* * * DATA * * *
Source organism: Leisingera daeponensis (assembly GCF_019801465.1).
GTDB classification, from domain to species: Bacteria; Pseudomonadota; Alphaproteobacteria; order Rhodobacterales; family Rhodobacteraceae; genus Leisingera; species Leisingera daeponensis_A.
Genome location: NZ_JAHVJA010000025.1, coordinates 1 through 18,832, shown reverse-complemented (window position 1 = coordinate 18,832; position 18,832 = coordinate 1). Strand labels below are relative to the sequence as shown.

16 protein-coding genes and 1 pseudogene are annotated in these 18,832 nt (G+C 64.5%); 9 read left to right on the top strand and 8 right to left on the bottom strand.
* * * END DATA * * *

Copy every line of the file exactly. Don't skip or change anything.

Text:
Source organism: Leisingera daeponensis (assembly GCF_019801465.1).
GTDB classification, from domain to species: Bacteria; Pseudomonadota; Alphaproteobacteria; order Rhodobacterales; family Rhodobacteraceae; genus Leisingera; species Leisingera daeponensis_A.
Genome location: NZ_JAHVJA010000025.1, coordinates 1 through 18,832, shown reverse-complemented (window position 1 = coordinate 18,832; position 18,832 = coordinate 1). Strand labels below are relative to the sequence as shown.

16 protein-coding genes and 1 pseudogene are annotated in these 18,832 nt (G+C 64.5%); 9 read left to right on the top strand and 8 right to left on the bottom strand.